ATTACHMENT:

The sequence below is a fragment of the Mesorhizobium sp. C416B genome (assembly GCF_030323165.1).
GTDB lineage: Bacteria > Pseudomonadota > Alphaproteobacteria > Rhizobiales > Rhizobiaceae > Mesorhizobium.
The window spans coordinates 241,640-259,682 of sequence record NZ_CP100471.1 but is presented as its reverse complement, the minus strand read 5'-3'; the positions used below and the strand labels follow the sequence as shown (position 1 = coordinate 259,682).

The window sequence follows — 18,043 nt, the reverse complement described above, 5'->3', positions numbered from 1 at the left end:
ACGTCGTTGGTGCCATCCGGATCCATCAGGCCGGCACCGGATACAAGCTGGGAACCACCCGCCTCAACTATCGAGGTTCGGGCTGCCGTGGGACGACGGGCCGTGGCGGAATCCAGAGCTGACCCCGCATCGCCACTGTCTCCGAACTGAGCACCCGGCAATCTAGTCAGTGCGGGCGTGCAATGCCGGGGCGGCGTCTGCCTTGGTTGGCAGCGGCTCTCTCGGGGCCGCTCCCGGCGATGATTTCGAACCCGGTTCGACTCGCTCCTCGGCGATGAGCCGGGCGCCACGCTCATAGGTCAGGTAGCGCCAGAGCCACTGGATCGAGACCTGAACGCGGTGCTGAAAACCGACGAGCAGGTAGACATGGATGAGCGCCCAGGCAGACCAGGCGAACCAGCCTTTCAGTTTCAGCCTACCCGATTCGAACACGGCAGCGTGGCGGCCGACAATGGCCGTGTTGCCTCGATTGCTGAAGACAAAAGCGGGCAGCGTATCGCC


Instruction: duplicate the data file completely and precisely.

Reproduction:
The sequence below is a fragment of the Mesorhizobium sp. C416B genome (assembly GCF_030323165.1).
GTDB lineage: Bacteria > Pseudomonadota > Alphaproteobacteria > Rhizobiales > Rhizobiaceae > Mesorhizobium.
The window spans coordinates 241,640-259,682 of sequence record NZ_CP100471.1 but is presented as its reverse complement, the minus strand read 5'-3'; the positions used below and the strand labels follow the sequence as shown (position 1 = coordinate 259,682).

The window sequence follows — 18,043 nt, the reverse complement described above, 5'->3', positions numbered from 1 at the left end:
ACGTCGTTGGTGCCATCCGGATCCATCAGGCCGGCACCGGATACAAGCTGGGAACCACCCGCCTCAACTATCGAGGTTCGGGCTGCCGTGGGACGACGGGCCGTGGCGGAATCCAGAGCTGACCCCGCATCGCCACTGTCTCCGAACTGAGCACCCGGCAATCTAGTCAGTGCGGGCGTGCAATGCCGGGGCGGCGTCTGCCTTGGTTGGCAGCGGCTCTCTCGGGGCCGCTCCCGGCGATGATTTCGAACCCGGTTCGACTCGCTCCTCGGCGATGAGCCGGGCGCCACGCTCATAGGTCAGGTAGCGCCAGAGCCACTGGATCGAGACCTGAACGCGGTGCTGAAAACCGACGAGCAGGTAGACATGGATGAGCGCCCAGGCAGACCAGGCGAACCAGCCTTTCAGTTTCAGCCTACCCGATTCGAACACGGCAGCGTGGCGGCCGACAATGGCCGTGTTGCCTCGATTGCTGAAGACAAAAGCGGGCAGCGTATCGCC